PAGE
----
A large mass of material has been discovered beneath the largest crater on the Moon, the South Pole-Aitken basin, and it may contain metal from an asteroid that crashed into the Moon and formed the crater. If this is a massive metal resource then it would make lunar colonization and the industrial development of space far easier.
It could be a pile of metal five times larger than the Big Island of Hawaii.
It was found by analyzing measurements of subtle changes in the strength of gravity around the Moon, researchers analyzed data from spacecrafts used for the National Aeronautics and Space Administration (NASA) Gravity Recovery and Interior Laboratory (GRAIL) mission.
Computer simulations of large asteroid impacts suggest that, under the right conditions, an iron-nickel core of an asteroid may be dispersed into the upper mantle (the layer between the Moon’s crust and core) during an impact.
“We did the math and showed that a sufficiently dispersed core of the asteroid that made the impact could remain suspended in the Moon’s mantle until the present day, rather than sinking to the Moon’s core,” James said.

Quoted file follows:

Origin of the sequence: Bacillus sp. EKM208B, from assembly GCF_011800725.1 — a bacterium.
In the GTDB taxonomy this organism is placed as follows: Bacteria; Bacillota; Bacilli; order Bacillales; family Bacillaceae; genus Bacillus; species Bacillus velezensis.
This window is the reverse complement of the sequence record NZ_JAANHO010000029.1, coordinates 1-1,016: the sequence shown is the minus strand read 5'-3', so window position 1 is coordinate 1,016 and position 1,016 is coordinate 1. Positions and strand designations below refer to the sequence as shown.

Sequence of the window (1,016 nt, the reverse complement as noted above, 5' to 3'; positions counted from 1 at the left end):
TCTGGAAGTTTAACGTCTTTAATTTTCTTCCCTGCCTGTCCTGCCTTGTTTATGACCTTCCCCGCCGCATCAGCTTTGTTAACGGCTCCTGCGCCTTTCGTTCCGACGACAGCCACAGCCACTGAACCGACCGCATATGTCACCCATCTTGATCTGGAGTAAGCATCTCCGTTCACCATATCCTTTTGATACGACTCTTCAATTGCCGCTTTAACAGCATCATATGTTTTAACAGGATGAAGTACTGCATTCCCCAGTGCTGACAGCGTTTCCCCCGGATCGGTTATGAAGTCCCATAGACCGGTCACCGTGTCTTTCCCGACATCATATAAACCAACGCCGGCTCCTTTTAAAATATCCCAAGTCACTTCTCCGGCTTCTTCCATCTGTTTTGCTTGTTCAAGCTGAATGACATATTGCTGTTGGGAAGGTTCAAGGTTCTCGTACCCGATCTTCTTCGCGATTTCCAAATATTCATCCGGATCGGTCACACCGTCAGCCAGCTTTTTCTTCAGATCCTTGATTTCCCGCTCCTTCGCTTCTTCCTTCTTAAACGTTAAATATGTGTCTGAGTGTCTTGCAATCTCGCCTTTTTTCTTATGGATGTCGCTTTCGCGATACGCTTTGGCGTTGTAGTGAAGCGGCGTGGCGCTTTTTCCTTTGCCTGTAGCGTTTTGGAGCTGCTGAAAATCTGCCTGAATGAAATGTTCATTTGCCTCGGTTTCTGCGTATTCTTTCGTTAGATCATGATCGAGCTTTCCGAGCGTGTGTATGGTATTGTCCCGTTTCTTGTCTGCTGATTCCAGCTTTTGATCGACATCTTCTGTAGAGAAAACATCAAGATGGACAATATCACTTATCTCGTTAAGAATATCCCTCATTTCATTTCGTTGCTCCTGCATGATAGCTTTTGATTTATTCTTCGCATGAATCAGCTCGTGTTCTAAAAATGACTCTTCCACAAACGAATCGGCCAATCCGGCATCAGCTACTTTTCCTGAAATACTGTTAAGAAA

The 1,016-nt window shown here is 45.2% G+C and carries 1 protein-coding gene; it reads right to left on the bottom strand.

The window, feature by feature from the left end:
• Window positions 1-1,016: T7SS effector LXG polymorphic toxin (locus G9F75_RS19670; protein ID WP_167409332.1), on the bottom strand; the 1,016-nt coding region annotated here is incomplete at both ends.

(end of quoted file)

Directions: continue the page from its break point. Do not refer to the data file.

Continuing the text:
Another possibility is that the large mass might be a concentration of dense oxides associated with the last stage of lunar magma ocean solidification.
The South Pole‐Aitken basin is a gigantic impact structure on the far side of the Moon, with an inner rim extending approximately 2,000 km in the long axis dimension. The structure and history of this basin are illuminated by gravity and topography data, which constrain the subsurface distribution of mass. These data point to the existence of a large excess of mass in the Moon’s mantle under the South Pole‐Aitken basin. This anomaly has a minimum mass of 2.18 × 1018 kg and likely extends to depths of more than 300 km. Plausible sources for this anomaly include metal from the core of a differentiated impactor or oxides from the last stage of magma ocean crystallization. Although the basin‐forming impact event likely excavated the vast majority of the preexisting crust, the present‐day crust of the basin interior is at least 16 km thick in undisturbed regions.
SOURCES- Baylor University, Geophysical Research Letters
Written By Brian Wang, Nextbigfuture.com
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